In 1886 Gordon Roe was ordained as a priest in the Church of England in the diocese of Chester, living just outside Liverpool. In a long and successful career, he proceeded through a variety of East Anglian livings: Badwell Ash (Suffolk) 1888-91, Buckhurst Hill (Essex) 1891-94, Blo Norton (Norfolk) 1894-99, King’s Lynn (Norfolk) 1899-1909, rural dean of Lynn Marshland 1895-1909, Leiston (Suffolk) 1909-1915, and finally rector of Acle (Norfolk) from 1923-27, where he died and is buried. Roe was remembered for the care with which he looked after the various medieval churches for which he was responsible, and was a noted collector of old stained glass. He and Alice had funded the restoration of the medieval chancel screen at Acle; in their memory, their surviving children funded the new rood and flanking figures set above the screen.
On 11 June 1885, however, when he was still awaiting ordination, Gordon Roe married. His wife, Isabel Alice Kysh, always called Alice, came from a family of military and colonial connections. She was the daughter of Lt-Col John Anthony Kysh, a retired army pay-master, and his wife Henrietta Lilley, who was herself the daughter of a captain in the Grenadier Guards.
I have no idea how the couple met. At the time of their marriage, which took place in West Kensington, Gordon and Alice were both 24 years old. From here, at least, it is easy to trace their progress from one clerical living to the next across the various relevant census returns. In 1891 they were living at Badwell Ash, Suffolk, with their burgeoning young family — two daughters and a son, ages five to two years — and three servants.
One of these servants, listed as ‘nurse, domestic servant’ was a 45-year old widow from Antigua whose name was given as ‘Sarah E Huririe’. The writing is very clear so this is not a transcription error, and we can consider later what it might mean, but in any event, there can be little doubt that this woman was Sarah Harvie.
* * *
Let us turn, now, to Gordon Roe’s wife, Alice Kysh. While Gordon Roe’s first two decades had been spent in Cambridge, Alice came from a background that reflected the wider sweep of Britain’s imperial ambition. She was born in Kamptee — a British army camp — in Maharashtra, India in 1860.
Her father, John Anthony Kysh, came from Dominica, in the West Indies, in 1820. His mother, Julia Harney, had been born in Antigua while his father, Frederick William Kysh (1792-1828) had come from the Dominican Republic. His parents married in Antigua in 1814. Intriguingly, John Anthony Kysh’s grandfather, George Anthony Kysh (1735-1823) who also served in the British Army, was apparently born in Germany and spent quite a few years in Nova Scotia, while his mother Charity Smith had started life in New York.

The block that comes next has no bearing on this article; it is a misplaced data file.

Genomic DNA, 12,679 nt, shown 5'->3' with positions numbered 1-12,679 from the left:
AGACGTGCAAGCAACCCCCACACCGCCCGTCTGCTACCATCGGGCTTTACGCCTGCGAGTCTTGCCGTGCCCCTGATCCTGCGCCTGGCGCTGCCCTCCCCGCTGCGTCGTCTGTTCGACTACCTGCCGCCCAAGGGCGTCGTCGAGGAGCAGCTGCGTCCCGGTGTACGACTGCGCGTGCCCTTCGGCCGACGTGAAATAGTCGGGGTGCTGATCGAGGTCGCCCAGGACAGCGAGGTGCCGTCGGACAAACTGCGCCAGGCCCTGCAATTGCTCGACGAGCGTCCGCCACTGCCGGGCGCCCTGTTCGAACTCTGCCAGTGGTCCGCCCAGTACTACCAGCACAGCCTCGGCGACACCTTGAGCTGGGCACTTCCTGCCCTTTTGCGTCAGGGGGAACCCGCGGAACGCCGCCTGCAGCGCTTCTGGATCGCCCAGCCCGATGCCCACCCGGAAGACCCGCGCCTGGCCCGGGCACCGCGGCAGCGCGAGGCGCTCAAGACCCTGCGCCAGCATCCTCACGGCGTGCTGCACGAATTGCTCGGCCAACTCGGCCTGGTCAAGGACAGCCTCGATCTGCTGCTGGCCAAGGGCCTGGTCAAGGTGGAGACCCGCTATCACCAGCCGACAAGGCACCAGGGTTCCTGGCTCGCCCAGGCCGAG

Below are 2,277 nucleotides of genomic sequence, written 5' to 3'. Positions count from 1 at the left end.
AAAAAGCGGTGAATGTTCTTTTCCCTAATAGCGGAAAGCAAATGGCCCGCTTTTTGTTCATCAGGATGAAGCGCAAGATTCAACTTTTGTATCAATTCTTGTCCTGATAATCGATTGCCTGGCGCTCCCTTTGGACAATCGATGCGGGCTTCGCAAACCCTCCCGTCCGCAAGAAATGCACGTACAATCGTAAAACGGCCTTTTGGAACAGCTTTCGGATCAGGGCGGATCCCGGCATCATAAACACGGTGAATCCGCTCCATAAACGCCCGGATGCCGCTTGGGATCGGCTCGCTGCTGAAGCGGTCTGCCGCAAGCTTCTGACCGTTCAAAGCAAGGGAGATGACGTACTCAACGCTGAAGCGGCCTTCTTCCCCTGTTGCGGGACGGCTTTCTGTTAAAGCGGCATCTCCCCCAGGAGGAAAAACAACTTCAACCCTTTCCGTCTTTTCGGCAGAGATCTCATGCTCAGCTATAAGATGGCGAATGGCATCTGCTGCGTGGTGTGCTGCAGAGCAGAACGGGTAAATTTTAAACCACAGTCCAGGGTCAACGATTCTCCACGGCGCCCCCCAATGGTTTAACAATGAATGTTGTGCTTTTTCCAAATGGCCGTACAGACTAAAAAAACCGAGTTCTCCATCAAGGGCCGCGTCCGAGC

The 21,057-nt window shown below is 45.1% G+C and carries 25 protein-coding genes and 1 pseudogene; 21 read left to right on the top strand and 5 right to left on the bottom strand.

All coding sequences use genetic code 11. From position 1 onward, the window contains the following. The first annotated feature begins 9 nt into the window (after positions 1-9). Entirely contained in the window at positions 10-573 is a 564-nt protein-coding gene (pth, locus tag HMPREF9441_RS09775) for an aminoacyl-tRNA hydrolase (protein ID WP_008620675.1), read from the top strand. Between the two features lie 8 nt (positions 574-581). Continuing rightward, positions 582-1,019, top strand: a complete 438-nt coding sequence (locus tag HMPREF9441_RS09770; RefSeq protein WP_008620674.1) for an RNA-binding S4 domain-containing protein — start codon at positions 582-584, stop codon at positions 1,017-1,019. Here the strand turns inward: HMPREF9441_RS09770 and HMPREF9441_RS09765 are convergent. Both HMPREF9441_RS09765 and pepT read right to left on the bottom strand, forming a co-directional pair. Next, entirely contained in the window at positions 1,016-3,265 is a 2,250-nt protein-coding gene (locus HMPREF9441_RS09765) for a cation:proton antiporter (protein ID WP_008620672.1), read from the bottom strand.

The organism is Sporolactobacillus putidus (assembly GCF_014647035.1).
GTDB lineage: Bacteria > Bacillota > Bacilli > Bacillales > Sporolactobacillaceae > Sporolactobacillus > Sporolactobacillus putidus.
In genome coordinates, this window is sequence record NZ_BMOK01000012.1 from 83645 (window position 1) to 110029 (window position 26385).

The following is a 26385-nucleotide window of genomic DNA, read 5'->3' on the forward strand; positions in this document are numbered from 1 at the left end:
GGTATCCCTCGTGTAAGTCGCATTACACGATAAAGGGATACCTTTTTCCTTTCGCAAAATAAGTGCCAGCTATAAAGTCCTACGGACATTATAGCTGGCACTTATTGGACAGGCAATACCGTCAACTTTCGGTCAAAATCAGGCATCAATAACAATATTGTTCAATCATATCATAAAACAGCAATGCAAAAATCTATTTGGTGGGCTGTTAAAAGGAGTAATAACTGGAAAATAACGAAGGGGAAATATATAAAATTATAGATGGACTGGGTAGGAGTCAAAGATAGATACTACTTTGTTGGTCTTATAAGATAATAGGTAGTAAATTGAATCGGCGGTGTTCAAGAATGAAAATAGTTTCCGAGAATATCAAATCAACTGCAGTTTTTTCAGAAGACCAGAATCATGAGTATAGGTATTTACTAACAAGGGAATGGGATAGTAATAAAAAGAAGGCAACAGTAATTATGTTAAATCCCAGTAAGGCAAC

In any event, John Anthony Kysh, having lost his father at a young age, joined the army where as a pay master he eventually attained the rank of lieutenant colonel. In 1854 he married Henrietta Lilley, who had been born in Ireland to English parents in 1836. The birthplaces of their eleven children — including Corfu and several different locations in India — bear witness to John Anthony Kysh’s far-flung postings, although Alice and her family also lived for several years in Woodford in Essex, and in Berwick-upon-Tweed.
But Alice’s links to the West Indies are worth examining further. Her grandmother, Julia Harney Kysh, lived most of her life in Antigua. We know this, because in the course of the very gradual process of emancipating all the enslaved people in the British territories, the government at various points required slave owners to list the slaves they owned — not least, in order to calculate the compensation the slave owners would receive. (The enslaved people, needless to say, received nothing.) So we also know that in 1821, when she was about 26 years old, Julia Kysh and her sister Margaret Harvey owned about 20 enslaved people — listed by name, sex, race and age. By 1832, this number had dwindled, through sales and though death, to six enslaved people. In 1836, by which time the women ‘owned’ only three people each, they were each awarded £39 15s 2d for the loss of their ‘property’.
So the Harney and Kysh families had both been slave owners in Antigua. In her later years, Julia eventually moved from Antigua to England and died at Woodford in Essex in 1866, when she was about 71 years old. But we also know that Alice Kysh’s younger brother, Charles Sweny Kysh, was born in Woodford in 1865. It’s likely that Julia had come to England to live with her son and his family.
Had Julia Kysh brought Sarah with her from Antigua as a servant? Is this how Sarah Harvey came to meet Alice Kysh, Julia’s little Indian-born granddaughter, who would have been about five years old at the time?